Wednesday, August 27, 2014

ZA'ATAR ROASTED CHICKEN THIGHS WITH GREEN TAHINI AND ISRAELI COUSCOUS

Za'atar Roasted Chicken Thighs
This is an adaptation from Chef Yotam Ottolenghi's recipe for Za'atar Roasted Chicken With Green Tahini that appeared in the August 2014 issue of Bon Appetit.  Since I had all of the ingredients on hand, this one certainly piqued my interest.  I made it with chicken thighs and served it over Israeli Couscous which absorbed all of the flavors from the chicken marinade. The Green Tahini was a perfect side condiment that added an exceptional flavor to the dish.
 
Za'atar is a Middle Eastern spice blend that is typically made with sumac, thyme, roasted sesame seeds, marjoram and oregano.  It is versatile and can be used on poultry, meats, vegetables, rice, and breads.
 
 
Tahini is a paste made from ground, hulled sesame seeds.  It is used in many Middle Eastern and Mediterranean cuisines.
 
Parsley, Garlic, Tahini, Lemons
Green Tahini:
4 garlic cloves, smashed
1 cup (lightly packed) flat-leaf parsley leaves
1/2 cup tahini
1/4 cup fresh lemon juice
1/2 cup olive oil
 
Chicken:
3-4 Chicken Thighs
1 medium red onion, thinly sliced
2 garlic cloves, smashed
1/2 lemon, thinly sliced, seeds removed
1 tablespoon sumac
1 teaspoon ground allspice
1 teaspoon ground cinnamon
1 cup water
1/4 cup olive oil, plus more for drizzling
Kosher salt, freshly ground pepper
2 tablespoons za'atar

For the Green Tahini:  Pulse garlic, parsley, tahini,  add lemon juice in a food processor. Add olive oil until a smooth paste is formed.



For the Chicken Thighs:  Preheat oven to 400°. Toss chicken, onions, garlic, lemon slices, sumac, allspice, cinnamon, water, and 1/4 cup oil in a large dish, cover with plastic film.  Chill in the fridge for at least 4hours.
 
Chicken in Marinade
Remove chicken from fridge and place the chicken, onions, garlic, and lemon slices in a baking pan.  Add the remaining marinade over and around chicken pieces. Sprinkle chicken with za'atar seasoning and drizzle with olive oil.  Roast until chicken is browned and cooked through, about 55 minutes.

Serve chicken over couscous with green tahini as a condiment.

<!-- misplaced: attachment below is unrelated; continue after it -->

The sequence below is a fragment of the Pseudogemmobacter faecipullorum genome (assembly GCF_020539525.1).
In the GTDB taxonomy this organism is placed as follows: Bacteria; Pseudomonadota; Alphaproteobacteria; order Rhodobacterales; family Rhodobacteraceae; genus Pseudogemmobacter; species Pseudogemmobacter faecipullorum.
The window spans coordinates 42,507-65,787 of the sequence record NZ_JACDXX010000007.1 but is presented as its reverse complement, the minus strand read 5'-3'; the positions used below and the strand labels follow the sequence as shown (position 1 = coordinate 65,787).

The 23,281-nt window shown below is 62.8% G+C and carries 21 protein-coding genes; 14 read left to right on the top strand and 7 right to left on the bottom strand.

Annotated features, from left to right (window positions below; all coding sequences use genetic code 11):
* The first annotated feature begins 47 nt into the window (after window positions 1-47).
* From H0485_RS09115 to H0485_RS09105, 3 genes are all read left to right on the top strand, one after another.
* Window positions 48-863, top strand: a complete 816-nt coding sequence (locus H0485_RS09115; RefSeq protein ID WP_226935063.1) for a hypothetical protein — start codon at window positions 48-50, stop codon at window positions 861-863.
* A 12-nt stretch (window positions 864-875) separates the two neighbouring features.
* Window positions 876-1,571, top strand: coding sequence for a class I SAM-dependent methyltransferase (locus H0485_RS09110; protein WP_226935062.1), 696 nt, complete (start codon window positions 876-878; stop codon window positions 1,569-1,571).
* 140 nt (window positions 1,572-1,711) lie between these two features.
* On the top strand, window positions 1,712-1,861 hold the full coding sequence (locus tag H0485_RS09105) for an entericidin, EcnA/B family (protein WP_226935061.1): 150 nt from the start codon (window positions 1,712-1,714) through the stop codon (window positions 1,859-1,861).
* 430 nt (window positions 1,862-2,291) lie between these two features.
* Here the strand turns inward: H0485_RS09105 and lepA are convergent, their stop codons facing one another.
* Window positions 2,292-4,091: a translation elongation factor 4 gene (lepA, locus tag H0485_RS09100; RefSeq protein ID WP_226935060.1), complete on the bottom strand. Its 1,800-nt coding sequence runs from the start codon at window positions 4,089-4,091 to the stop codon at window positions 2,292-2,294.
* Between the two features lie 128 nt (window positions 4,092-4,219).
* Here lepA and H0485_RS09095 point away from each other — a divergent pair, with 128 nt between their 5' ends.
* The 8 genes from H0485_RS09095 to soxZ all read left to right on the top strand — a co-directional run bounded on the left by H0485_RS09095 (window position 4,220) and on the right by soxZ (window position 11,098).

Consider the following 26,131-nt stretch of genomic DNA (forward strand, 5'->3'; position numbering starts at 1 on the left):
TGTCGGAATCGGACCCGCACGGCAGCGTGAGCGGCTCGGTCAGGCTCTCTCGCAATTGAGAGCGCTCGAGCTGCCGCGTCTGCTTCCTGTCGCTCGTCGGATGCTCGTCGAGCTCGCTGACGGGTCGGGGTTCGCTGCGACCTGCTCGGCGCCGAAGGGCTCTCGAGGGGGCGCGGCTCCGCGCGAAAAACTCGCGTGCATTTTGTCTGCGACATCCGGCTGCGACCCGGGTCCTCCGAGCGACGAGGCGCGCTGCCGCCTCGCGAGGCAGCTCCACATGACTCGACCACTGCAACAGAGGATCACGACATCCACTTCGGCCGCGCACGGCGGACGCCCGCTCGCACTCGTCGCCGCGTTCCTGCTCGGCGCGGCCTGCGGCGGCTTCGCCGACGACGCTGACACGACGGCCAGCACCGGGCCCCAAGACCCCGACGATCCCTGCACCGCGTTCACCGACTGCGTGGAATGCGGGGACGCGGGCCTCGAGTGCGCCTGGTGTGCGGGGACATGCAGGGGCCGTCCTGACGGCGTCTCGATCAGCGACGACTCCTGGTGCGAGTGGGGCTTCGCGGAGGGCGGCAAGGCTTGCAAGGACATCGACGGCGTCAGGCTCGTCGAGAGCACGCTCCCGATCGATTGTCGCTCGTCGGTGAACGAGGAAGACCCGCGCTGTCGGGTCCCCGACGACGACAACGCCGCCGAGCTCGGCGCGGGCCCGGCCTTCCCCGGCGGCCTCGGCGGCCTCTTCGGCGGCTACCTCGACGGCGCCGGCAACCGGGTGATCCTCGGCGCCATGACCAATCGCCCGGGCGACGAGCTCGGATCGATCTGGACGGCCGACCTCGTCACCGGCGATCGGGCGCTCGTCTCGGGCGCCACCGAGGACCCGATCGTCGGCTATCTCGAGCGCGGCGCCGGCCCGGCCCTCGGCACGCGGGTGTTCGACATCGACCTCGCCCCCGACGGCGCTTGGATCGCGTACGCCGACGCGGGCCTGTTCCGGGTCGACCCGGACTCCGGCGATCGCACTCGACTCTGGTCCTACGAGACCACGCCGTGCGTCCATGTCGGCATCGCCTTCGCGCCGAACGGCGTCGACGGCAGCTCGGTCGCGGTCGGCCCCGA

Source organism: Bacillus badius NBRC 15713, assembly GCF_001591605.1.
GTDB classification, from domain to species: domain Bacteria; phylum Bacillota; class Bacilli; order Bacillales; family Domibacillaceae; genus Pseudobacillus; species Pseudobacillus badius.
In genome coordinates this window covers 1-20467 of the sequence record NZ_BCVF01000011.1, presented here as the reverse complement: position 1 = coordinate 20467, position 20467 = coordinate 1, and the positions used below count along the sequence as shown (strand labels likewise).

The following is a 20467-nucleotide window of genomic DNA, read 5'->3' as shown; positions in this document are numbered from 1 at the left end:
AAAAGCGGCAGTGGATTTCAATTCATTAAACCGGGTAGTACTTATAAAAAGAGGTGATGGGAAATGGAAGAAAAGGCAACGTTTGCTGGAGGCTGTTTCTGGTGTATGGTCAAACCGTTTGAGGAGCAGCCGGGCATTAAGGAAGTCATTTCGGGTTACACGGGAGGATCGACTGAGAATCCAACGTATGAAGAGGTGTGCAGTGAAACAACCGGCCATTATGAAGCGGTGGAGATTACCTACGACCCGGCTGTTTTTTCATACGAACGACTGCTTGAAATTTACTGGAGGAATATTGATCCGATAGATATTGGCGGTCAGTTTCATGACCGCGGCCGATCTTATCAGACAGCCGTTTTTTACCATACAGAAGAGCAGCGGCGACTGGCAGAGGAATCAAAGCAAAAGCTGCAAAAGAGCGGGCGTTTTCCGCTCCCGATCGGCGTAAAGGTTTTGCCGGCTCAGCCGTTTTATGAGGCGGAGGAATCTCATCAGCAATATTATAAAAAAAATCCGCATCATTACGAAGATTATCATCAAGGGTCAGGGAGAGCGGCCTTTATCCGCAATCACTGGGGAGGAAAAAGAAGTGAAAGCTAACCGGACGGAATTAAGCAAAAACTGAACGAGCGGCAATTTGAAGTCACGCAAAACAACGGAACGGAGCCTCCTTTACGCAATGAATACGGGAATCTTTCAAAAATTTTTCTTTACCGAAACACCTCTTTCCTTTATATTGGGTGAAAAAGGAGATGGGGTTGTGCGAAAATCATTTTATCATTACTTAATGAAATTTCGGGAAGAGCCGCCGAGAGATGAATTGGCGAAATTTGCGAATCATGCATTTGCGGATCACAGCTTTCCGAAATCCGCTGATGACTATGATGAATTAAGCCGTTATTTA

Monday, August 25, 2014

BASIL WALNUT PESTO

Basil from the Farmers Market
I know. Not another Pesto recipe.  Yes, but after a visit to my Farmers Market and purchasing a beautiful bunch of basil, the first thing that entered my mind was pesto.  So I decided to do a take on the traditional Italian recipe that uses pine nuts in pesto and used walnuts instead.  Simple and very good. And the food cost was about one-third the price than using the pine nuts. I never add cheese, so the leftover pesto (if there is any), could be frozen for up to about three months.

On the other hand, I used a premium pasta from Academia Barilla and served it with shrimps, And I still met a less than 25 percent food cost for this dish. 


BASIL WALNUT PESTO
3 cups basil firmly packed (about 3 weighted ounces)
1/4 cup walnuts
4 cloves garlic
1/2 cup extra virgin olive oil

Combine basil, walnuts and garlic in a food processor.  Pulse until all ingredients are mixed, being careful not to "over-process" which could start to "cook" the basil.  Then, slowly add the olive oil until there is a moist paste.  That's it.  The yield is about 2 cups.
 
Fresh Basil with Roots
 
Wash Basil and spin dry.
 
Spin Dry Basil
 
Spin-Dried Basil
 The basket weighs 1.5 oz, so the actual weight of the basil is about 3.25 oz.

Weighing the basil

Processed Pesto


Basil Walnut Pesto

Basil Walnut Pesto With Shrimps


Since I don't add cheese to my pesto, I sometimes add it at the end--even if there are shrimps in the dish.


And Topped With Cheese